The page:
Though Christmas is a time when we focus on Jesus meek and mild, a baby lying in a manger, we can overlook that language of royalty that is associated with his life from the very beginning. We see the kingliness of Christ woven throughout the New Testament from before Jesus was even born.

  •  The angel told Mary: "[Jesus] will be great and will be called the Son of the Most High. The Lord God will give him the throne of his father David… his kingdom will never end" ( Luke 1:32-33 ).
  •   Gold, frankincense and myrrh were standard gifts: gold as a precious metal, frankincense as perfume, and myrrh as anointing oil. There was a spiritual meaning that came to be associated with them as well: gold as a symbol of kingship on earth, frankincense for deity, and myrrh (an embalming oil) as a symbol of death. The popular Christmas carol "We Three Kings" includes this interpretation as part of its lyrics: "Glorious now behold Him arise/King and God and sacrifice."
  •  When Jesus entered Jerusalem, John records that it was the fulfillment of a prophecy: "Fear not, daughter of Zion. Behold, your King is coming” (John 12:14).
  •  When Pilate asks him, “Are you the king of the Jews?” Jesus basically says, “Yes” (Luke 23:3). Then that phrase is used as a mocking sign on top of Jesus’ cross.
  •  John writes in Revelation that when Jesus returns in the fullness of his power and glory he will have King of Kings printed on his robe and tattooed on his thigh (Revelation 19:16). That’s symbolic imagery, but there’s something going on there.
  •  Paul describes the coming arrival of Jesus as the arrival of the King of the World, or the King of Kings (1 Timothy 6:15).


I think we bring a lot of baggage to our perception of Jesus when we are asked to think of him as a king. When I recently asked my family what came to mind when I said the word “king” or "royalty," I got the following responses:
  • crowns and purple robes
  • crowns and a red capey thing with fur (apparently a nod to King John in Disney’s Robin Hood)
  • Queen Elizabeth – stiff, stuffy, pretentious, controlling
  • relaxing – they always sit in a throne room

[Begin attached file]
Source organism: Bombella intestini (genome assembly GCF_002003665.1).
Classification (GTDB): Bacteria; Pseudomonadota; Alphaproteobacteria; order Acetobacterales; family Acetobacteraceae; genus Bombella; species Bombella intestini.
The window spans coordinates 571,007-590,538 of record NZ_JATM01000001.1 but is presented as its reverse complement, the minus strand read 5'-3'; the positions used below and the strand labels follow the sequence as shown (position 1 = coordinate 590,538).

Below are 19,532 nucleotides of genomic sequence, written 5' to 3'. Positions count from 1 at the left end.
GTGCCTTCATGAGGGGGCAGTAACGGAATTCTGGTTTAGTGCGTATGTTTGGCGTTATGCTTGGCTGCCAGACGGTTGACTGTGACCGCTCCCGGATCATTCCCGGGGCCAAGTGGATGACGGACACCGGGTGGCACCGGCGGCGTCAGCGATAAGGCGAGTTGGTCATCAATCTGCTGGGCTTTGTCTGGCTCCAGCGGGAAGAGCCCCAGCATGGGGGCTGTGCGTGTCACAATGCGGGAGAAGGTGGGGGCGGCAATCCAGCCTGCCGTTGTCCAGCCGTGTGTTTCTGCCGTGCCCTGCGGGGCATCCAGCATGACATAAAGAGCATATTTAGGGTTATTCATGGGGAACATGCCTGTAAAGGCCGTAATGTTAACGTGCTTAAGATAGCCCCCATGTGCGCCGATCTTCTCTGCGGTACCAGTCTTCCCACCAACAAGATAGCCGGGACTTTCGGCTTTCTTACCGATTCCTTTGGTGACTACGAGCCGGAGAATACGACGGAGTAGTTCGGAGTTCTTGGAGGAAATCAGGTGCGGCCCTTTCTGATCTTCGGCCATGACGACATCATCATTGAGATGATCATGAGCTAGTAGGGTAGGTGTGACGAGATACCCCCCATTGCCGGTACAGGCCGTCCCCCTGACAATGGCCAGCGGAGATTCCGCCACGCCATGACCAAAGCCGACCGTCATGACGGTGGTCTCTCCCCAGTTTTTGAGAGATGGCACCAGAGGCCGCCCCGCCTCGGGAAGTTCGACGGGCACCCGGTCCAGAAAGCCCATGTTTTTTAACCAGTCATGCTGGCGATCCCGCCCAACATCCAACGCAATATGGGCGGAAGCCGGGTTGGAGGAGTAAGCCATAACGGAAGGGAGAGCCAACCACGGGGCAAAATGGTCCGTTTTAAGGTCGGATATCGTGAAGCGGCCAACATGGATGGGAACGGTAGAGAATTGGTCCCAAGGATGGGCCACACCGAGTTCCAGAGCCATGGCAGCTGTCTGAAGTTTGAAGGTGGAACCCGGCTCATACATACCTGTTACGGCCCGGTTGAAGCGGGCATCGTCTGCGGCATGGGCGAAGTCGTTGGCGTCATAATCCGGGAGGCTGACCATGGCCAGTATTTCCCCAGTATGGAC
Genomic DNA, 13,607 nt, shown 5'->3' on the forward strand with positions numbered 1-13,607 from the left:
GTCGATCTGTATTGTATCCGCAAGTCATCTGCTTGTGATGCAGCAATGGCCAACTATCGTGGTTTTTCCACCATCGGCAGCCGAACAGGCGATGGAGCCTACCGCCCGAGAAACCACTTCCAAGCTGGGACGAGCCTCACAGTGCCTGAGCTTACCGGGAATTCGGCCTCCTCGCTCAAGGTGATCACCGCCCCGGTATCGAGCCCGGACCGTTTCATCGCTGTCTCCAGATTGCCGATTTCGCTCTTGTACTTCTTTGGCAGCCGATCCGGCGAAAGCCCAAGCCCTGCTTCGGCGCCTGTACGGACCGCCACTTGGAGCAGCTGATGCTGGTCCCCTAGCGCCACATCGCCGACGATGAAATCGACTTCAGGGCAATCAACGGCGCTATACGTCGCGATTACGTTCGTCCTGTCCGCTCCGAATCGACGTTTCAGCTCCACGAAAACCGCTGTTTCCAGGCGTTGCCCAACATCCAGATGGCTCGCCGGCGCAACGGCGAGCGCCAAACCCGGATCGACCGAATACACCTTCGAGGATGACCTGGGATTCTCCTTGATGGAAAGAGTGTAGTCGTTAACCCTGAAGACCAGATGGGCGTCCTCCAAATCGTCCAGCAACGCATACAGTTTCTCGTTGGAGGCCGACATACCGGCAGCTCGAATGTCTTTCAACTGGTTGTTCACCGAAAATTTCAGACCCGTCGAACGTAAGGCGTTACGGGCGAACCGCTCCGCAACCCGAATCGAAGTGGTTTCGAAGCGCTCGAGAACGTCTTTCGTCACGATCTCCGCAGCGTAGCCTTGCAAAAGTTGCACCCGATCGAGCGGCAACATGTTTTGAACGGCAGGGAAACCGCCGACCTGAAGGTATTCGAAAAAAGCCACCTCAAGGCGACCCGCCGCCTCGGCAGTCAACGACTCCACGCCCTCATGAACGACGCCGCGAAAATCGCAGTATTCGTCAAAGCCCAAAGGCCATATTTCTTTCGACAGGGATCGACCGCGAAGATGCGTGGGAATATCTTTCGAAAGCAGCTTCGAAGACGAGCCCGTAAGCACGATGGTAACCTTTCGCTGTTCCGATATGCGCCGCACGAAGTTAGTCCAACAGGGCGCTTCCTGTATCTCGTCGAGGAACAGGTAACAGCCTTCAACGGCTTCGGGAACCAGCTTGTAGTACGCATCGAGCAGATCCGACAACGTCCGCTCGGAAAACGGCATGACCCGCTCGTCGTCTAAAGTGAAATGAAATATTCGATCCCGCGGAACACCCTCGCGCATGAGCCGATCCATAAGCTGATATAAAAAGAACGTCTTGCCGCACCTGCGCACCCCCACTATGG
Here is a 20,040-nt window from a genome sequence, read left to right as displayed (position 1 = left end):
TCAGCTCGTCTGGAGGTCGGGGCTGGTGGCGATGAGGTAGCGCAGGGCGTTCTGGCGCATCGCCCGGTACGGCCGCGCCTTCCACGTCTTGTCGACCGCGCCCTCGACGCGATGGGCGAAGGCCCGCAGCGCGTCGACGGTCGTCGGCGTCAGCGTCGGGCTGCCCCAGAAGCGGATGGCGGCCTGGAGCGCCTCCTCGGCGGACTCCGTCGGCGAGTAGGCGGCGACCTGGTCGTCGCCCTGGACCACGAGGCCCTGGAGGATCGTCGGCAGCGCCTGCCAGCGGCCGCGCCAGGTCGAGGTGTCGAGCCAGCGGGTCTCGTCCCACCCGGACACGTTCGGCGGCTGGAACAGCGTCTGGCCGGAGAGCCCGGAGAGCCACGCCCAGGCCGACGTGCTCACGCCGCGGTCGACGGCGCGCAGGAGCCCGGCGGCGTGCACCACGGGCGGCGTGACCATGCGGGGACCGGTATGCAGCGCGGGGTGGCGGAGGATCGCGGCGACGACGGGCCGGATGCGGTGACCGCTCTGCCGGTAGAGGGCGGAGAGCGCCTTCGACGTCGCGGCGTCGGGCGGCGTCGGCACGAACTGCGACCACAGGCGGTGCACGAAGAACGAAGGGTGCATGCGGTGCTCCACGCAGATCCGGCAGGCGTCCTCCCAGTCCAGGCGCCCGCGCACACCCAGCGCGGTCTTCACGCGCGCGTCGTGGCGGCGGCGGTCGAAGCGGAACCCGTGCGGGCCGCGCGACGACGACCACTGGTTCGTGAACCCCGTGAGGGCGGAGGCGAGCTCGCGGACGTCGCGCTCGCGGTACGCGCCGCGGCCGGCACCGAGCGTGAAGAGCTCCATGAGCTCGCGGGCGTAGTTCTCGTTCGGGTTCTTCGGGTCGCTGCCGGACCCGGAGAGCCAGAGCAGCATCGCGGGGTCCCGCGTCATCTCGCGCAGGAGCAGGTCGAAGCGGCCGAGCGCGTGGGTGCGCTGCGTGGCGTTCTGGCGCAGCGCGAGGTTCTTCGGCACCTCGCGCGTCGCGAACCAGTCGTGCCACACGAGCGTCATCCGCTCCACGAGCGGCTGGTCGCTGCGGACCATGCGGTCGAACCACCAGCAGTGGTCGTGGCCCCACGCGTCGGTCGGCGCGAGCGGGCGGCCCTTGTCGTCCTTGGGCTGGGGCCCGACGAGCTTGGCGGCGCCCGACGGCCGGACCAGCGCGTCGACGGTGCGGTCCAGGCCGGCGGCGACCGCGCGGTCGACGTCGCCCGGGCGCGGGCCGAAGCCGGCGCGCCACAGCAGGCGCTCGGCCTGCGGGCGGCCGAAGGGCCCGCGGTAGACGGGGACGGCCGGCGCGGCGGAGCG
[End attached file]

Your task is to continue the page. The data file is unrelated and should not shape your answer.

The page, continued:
We generally think of royalty with a mixture of fascination and judgment– fascination because how cool would it be to be a king or queen, and judgment because of the class arrogance that we assume comes with this. Lorde sang that we’ll never be royals – we will never be spoiled, out of touch with tigers on a leash, wearing diamond watches and drinking Gray Goose. And why would we want to be that pretentious?

Then there are king in the Middle East who rule with violence and anger, and the Burger King and King Juilian from the Madagascar movies. It’s not really a great time to build an image of a king that is compelling. They are elitist, violent, or silly.

I suppose we could appeal to King Arthur, Aragorn, King Leonidas and Ned Stark – but those are whitewashed charicatures of real people or just flat-out fictional characters. They might show us what a good king could be or do (at least in some ways), while in the real world we can’t seem to find a king that is that good, kind, or noble, or has great one-liners and chiseled abs like Leonidas. For every Ned Stark there’s a bunch of Lanisters lurking in the wings.

Generally, I don’t trust kings. Everywhere I look around me, kings fail. Royalty is corrupt. And I don’t mean to point fingers – if I were a king, I’d be part of the problem too. (It probably doesn't help that I've grown up in a system of government that is theoretically based on the will of the people, not a monarch).

C.S. Lewis said he realized something was wrong with the universe only because he had a concept of what right looked like. I wonder if kings disappoint me because I expect more of them. After all, I actually know what a truly good king should look like – and I see this by looking at the King of Kings. In the life of Jesus we see the character and nature of a true King of Kings on display for the world to see.